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Teens Lead the Way As Thousands Throng Manhattan’s Israel Parade

May 6, 2002
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Tens of thousands of people turned out for New York’s annual Israel Day Parade, but it was children who carried most of the banners of Jewish institutions, federations and schools as demonstrators marched up Manhattan’s Fifth Avenue.

The Israeli-Palestinian conflict garners endless analysis in newspapers and on televison, but the way these children, many of them teens, see it, the matter is simple: Israel wants to make peace, the Palestinians want to fight.

And the schoolchildren are resolute about defending Israel.

“So many people tried to get rid of us, but we’re not going anywhere,” said Adam Gold, 13, who was there on Sunday with a group from the Jewish Federation of Ocean County, N.J.

In general, the parade was as seamless as the clear sky on a beautiful spring afternoon.

A few hundred people — including some Jews — met for a counter-rally against Israel, but the children at the Israel Day parade shrugged it off.

Josh Mandell doesn’t agree with the counter-demonstrators but, he said, they have a right to their opinion. His response was to rouse the marchers in a forceful rendition of “Am Yisroel Chai!”

It was at least the third rally this year for David Wodka, 16, from upstate New York, who also attended last month’s huge solidarity rally in Washington and one in Central Park last summer.

Israel is a “great country” and it needs to survive, he said. But he was skeptical that there ever would be peace with Palestinian Authority President Yasser Arafat.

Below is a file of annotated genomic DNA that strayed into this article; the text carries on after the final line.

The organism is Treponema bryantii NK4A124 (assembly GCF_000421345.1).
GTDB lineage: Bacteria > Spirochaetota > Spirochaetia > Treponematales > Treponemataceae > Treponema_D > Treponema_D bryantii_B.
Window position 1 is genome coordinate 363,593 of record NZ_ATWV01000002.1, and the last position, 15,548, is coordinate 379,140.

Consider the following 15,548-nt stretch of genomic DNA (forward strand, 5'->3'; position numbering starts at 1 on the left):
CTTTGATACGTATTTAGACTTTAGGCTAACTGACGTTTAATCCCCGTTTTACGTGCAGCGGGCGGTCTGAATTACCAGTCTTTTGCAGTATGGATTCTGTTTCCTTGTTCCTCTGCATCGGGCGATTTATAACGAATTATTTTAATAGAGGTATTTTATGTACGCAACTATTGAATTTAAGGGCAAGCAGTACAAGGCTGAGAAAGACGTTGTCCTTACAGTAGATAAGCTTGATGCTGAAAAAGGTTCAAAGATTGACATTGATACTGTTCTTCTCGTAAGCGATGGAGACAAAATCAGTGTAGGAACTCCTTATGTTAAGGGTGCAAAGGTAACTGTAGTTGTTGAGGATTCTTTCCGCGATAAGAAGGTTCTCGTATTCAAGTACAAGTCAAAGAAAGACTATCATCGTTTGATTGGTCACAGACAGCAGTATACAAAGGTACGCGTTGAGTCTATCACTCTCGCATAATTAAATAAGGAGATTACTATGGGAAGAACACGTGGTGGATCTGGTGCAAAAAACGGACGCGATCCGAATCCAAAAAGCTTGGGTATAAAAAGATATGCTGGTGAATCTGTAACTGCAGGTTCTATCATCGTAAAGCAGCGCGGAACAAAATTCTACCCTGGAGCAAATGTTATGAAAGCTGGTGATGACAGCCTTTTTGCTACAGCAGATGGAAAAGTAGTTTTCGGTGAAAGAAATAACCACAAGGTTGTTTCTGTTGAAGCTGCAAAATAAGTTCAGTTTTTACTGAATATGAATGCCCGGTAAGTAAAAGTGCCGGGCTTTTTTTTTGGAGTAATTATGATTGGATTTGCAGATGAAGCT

After all, Wodka said, then-Israeli Prime Minister Ehud Barak offered Arafat “90 percent of what he wanted” at the Camp David summit, and Arafat refused.

Israel won’t go back to “all of the 1967 borders,” Wodka said.

Talya Kahana, 18, is in the parade neighborhood every day as a student at Ramaz, a modern Orthodox school that sent hundreds of students to the parade.

Still, to “see the city packed with Jews” for a day is exhilarating, she said.

But the parade isn’t just to energize American Jews, said Ramaz student Corey Miller, 15: It’s also to send a message to Israel.

“They need strength,” he said.

Demanding that Israel exercise restraint in the face of recurring terrorist attacks is “like tying someone up with ropes” with their “hands behind their back while someone else is smacking them in the face,” Miller said. “It’s ridiculous.”

The tenor of the Ramaz school has changed considerably since the intifada began 19 months ago, said Gabe Marans, 16, whose current events club is consumed with the issue.

But the situation has only strengthened Marans’ commitment to make aliyah after he completes his education.

“It’s the Jewish homeland, and we haven’t had a Jewish homeland” for two thousand years, he said. “We should take advantage of it. Everyone should move there.”

Students from the progressive Abraham Joshua Heschel school in Manhattan wore T-shirts with the message, “The work of righteousness shall be peace.”

Sarah Belfer, 12, said it pains her that people are being killed on both sides.

“I wish for peace,” she said, but added that she has “no idea how to get to that.”

Dizzy with exuberance, a mob of Jewish college students swung around each other’s arms and banged leather drums. The Israeli Consulate had convened the campus leaders for a weekend of workshops and parties that culminated in the parade.

After fighting for Israel on college campuses, it was almost surreal to be with thousands of other supporters cheering Israel, the college students said.

It felt great to witness “25 blocks of people supporting Israel,” said Randy Barnes, the head of the Israel Action Center at the University of California at Berkeley. The Berkeley campus has seen some of the most severe anti- Israel activity during the intifada.

Reed Albergotti, from San Diego State, also basked in the occasion.

It’s a “celebration,” he said. People are here to “share our love for Israel. That’s what this is about.”

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